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http://dx.doi.org/10.1002/1878-0261.12375DOI Listing
http://www.ncbi.nlm.nih.gov/pmc/articles/PMC6210052PMC
November 2018

KHS101 disrupts energy metabolism in human glioblastoma cells and reduces tumor growth in mice.

Sci Transl Med 2018 08;10(454)

School of Medicine, University of Leeds, Leeds LS2 9JT, UK.

Pharmacological inhibition of uncontrolled cell growth with small-molecule inhibitors is a potential strategy for treating glioblastoma multiforme (GBM), the most malignant primary brain cancer. We showed that the synthetic small-molecule KHS101 promoted tumor cell death in diverse GBM cell models, independent of their tumor subtype, and without affecting the viability of noncancerous brain cell lines. KHS101 exerted cytotoxic effects by disrupting the mitochondrial chaperone heat shock protein family D member 1 (HSPD1). In GBM cells, KHS101 promoted aggregation of proteins regulating mitochondrial integrity and energy metabolism. Mitochondrial bioenergetic capacity and glycolytic activity were selectively impaired in KHS101-treated GBM cells. In two intracranial patient-derived xenograft tumor models in mice, systemic administration of KHS101 reduced tumor growth and increased survival without discernible side effects. These findings suggest that targeting of HSPD1-dependent metabolic pathways might be an effective strategy for treating GBM.
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http://dx.doi.org/10.1126/scitranslmed.aar2718DOI Listing
August 2018

Copy number signatures and mutational processes in ovarian carcinoma.

Nat Genet 2018 09 13;50(9):1262-1270. Epub 2018 Aug 13.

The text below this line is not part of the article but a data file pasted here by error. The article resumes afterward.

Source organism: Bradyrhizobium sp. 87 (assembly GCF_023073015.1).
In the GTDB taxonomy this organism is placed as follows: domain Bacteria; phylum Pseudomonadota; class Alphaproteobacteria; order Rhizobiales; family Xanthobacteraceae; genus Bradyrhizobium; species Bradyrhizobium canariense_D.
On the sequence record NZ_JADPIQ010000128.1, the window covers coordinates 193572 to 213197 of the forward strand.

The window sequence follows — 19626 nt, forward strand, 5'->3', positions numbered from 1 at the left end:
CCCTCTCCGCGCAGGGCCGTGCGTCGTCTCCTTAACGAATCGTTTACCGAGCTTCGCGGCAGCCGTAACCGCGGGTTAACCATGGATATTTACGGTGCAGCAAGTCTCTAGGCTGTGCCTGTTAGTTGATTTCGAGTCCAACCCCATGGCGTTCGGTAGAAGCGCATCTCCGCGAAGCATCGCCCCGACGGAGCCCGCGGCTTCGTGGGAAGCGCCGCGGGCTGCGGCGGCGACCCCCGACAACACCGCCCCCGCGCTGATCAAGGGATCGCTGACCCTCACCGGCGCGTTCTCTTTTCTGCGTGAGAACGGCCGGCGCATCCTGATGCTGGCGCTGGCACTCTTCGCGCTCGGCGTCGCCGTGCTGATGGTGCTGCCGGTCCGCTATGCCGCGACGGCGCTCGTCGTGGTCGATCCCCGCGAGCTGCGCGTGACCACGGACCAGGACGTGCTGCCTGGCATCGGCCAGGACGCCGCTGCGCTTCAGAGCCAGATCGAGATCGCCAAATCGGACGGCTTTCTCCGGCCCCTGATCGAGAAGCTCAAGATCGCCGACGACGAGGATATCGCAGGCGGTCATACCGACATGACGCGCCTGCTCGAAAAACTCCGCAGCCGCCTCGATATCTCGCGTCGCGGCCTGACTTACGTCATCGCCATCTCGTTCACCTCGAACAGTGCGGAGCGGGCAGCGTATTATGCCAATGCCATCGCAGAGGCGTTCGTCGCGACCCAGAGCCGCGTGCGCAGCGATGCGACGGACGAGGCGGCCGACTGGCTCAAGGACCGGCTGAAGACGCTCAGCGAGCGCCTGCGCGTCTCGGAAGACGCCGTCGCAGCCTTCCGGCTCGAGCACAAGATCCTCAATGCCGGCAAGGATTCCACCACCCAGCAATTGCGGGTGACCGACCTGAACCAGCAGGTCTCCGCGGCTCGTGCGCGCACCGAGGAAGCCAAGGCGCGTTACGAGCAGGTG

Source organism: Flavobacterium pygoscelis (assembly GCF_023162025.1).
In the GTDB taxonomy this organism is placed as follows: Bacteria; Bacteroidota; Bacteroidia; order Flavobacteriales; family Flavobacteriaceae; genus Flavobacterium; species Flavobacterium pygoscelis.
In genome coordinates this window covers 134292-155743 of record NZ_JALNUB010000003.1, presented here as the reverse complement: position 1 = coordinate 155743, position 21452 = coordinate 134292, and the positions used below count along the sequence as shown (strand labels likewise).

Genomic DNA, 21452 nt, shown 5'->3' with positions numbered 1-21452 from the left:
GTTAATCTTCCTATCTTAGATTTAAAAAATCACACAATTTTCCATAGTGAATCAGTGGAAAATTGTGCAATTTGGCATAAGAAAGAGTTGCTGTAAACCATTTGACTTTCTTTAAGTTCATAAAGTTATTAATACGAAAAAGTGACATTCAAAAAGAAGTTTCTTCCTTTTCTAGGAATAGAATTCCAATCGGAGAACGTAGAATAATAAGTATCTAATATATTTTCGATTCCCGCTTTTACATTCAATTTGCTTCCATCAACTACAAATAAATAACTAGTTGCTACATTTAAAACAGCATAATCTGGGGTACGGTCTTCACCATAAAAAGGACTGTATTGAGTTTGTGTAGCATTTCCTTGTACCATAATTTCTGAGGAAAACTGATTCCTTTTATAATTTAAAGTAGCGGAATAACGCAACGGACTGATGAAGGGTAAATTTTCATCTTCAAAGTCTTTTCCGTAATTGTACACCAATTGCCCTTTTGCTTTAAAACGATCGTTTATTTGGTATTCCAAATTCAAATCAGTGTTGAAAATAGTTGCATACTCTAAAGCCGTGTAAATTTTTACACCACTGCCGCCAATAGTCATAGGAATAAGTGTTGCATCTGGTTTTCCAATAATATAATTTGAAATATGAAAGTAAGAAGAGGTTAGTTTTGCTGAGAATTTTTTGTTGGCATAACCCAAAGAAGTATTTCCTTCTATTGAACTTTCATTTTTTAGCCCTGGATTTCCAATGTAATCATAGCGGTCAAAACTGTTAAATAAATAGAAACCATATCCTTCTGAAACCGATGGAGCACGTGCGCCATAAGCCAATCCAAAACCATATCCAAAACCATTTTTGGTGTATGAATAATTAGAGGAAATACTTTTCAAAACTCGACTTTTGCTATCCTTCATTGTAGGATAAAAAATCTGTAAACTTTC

Institute of Cancer Sciences, University of Glasgow, Glasgow, UK.

The genomic complexity of profound copy number aberrations has prevented effective molecular stratification of ovarian cancers. Here, to decode this complexity, we derived copy number signatures from shallow whole-genome sequencing of 117 high-grade serous ovarian cancer (HGSOC) cases, which were validated on 527 independent cases. We show that HGSOC comprises a continuum of genomes shaped by multiple mutational processes that result in known patterns of genomic aberration. Copy number signature exposures at diagnosis predict both overall survival and the probability of platinum-resistant relapse. Measurement of signature exposures provides a rational framework to choose combination treatments that target multiple mutational processes.
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http://dx.doi.org/10.1038/s41588-018-0179-8DOI Listing
http://www.ncbi.nlm.nih.gov/pmc/articles/PMC6130818PMC
September 2018

A quantitative mass spectrometry-based approach to monitor the dynamics of endogenous chromatin-associated protein complexes.

Nat Commun 2018 06 13;9(1):2311. Epub 2018 Jun 13.

Cancer Research UK Cambridge Institute, University of Cambridge, Robinson Way, Cambridge, CB2 0RE, UK.

Understanding the dynamics of endogenous protein-protein interactions in complex networks is pivotal in deciphering disease mechanisms. To enable the in-depth analysis of protein interactions in chromatin-associated protein complexes, we have previously developed a method termed RIME (Rapid Immunoprecipitation Mass spectrometry of Endogenous proteins). Here, we present a quantitative multiplexed method (qPLEX-RIME), which integrates RIME with isobaric labelling and tribrid mass spectrometry for the study of protein interactome dynamics in a quantitative fashion with increased sensitivity. Using the qPLEX-RIME method, we delineate the temporal changes of the Estrogen Receptor alpha (ERα) interactome in breast cancer cells treated with 4-hydroxytamoxifen. Furthermore, we identify endogenous ERα-associated proteins in human Patient-Derived Xenograft tumours and in primary human breast cancer clinical tissue. Our results demonstrate that the combination of RIME with isobaric labelling offers a powerful tool for the in-depth and quantitative characterisation of protein interactome dynamics, which is applicable to clinical samples.